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Pence from Warsaw lashes out at Europeans over Iran

US Vice President Mike Pence speaks next to the Warsaw Uprising Monument in Warsaw, Poland February 14, 2019
US Vice President Mike Pence accused European powers on Thursday of undermining Washington's crack down on Iran by trying to break US sanctions against Tehran, in remarks that were likely to further strain transatlantic relations.

Pence spoke at a Middle East peace conference in Warsaw attended by 60 countries, notably including both Gulf Arab states and Israel, in what Israeli Prime Minister Benjamin Netanyahu called a "historical turning point" for an alliance against Tehran. Iran, Russia and the Palestinians were absent.

European powers, who oppose the Trump administration's decision to pull out of a nuclear deal with Iran, were openly skeptical of a conference excluding Tehran. France and Germany declined to send their top diplomats, while British Foreign Secretary Jeremy Hunt left before Thursday's main events.

"Sadly, some of our leading European partners have not been nearly as cooperative," Pence said. "In fact, they have led the effort to create mechanisms to break up our sanctions."

Trump pulled the United States last year out of the 2015 Iran deal, under which Tehran agreed to curbs on its nuclear program in return for the lifting of sanctions.

European countries say they share Washington's concerns about Iran's regional behavior but believe withdrawing from the nuclear deal was a mistake, and have promised to try to salvage the deal as long as Iran continues to abide by it. In practice, European companies have accepted new US sanctions on Iran and abandoned plans to invest there.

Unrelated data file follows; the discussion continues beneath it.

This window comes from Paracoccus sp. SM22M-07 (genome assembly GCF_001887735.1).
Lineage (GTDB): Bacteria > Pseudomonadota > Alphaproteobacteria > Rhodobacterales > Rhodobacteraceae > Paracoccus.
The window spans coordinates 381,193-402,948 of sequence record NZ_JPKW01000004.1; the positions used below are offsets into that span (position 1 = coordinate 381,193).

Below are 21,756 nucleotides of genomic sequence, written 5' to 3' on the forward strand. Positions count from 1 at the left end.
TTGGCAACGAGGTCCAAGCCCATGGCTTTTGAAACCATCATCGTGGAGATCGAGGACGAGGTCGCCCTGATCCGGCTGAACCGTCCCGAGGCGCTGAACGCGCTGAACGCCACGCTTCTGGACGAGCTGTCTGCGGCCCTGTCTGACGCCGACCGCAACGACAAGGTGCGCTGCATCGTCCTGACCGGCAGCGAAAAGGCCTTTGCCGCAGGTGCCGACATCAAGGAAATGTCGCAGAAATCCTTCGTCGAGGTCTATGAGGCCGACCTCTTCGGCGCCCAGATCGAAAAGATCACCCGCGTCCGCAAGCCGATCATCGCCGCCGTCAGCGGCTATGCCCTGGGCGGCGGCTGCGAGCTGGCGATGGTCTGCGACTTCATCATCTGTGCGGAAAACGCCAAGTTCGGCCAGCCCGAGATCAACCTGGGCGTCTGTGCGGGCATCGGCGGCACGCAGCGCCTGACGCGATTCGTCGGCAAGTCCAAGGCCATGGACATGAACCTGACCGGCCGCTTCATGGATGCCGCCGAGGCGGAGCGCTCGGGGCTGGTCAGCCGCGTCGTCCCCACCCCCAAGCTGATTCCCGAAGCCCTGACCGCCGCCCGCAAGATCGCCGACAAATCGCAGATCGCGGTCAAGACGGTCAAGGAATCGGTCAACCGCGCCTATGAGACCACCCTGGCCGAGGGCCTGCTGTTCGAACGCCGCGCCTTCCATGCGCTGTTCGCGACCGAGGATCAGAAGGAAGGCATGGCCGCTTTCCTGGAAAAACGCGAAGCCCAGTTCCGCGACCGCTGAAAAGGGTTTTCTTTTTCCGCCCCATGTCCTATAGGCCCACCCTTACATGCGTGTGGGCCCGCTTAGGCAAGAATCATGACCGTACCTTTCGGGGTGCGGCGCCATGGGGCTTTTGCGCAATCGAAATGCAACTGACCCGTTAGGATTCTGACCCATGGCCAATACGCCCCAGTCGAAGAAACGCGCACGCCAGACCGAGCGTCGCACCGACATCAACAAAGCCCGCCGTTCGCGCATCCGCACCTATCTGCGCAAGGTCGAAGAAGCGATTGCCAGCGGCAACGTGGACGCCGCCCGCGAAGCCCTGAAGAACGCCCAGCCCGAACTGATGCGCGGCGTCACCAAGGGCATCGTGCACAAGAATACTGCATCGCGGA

Pence called on the Europeans to follow Washington and exit the agreement: "The time has come for our European partners to withdraw from the Iran nuclear deal and join with us."

He said a new European scheme to trade with Iran, known as the Special Purpose Vehicle, was "an effort to break American sanctions against Iran's murderous revolutionary regime".

"It is an ill-advised step that will only strengthen Iran, weaken the EU and create still more distance between Europe and the United States," he said.

The mechanism was conceived as a way to help match Iranian oil and gas exports against purchases of EU goods. However, those ambitions have been scaled back, with diplomats saying that, realistically, it will be used only for trade, for example of humanitarian products or food, allowed by Washington.

European diplomats at the conference rejected Pence's accusations: "We strongly disagree," a diplomat from a major European power said. "We want to push Iran to good results and don’t want to push Iran outside of its nuclear commitment."

The summit venue in Poland could itself be seen as a rebuke to Washington's traditional Western European allies, who are at odds with a nationalist government in Warsaw over moves the EU says curb judicial independence and free speech.

US Secretary of State Mike Pompeo is due to travel to Brussels on Friday for talks with Federica Mogherini, the EU's foreign policy chief. Pompeo told a news conference there were differences during the summit meeting over how to get Iran to change its ways, but there was unanimity, including from Europeans, that Tehran posed a global threat.

"We make no bones about it, we need more sanctions, more pressure on Iran," Pompeo said in closing remarks. "There was not a defender of Iran in the room. No country. No country spoke out and denied any of the basic facts that we have all laid out about Iran, the threat it poses, the nature of regime."

The summit was notable because of the presence of Israel alongside wealthy Arab states Saudi Arabia, Kuwait, Oman, Qatar, United Arab Emirates and Bahrain. Washington aims to narrow differences between its Israeli and Arab allies to isolate Iran.
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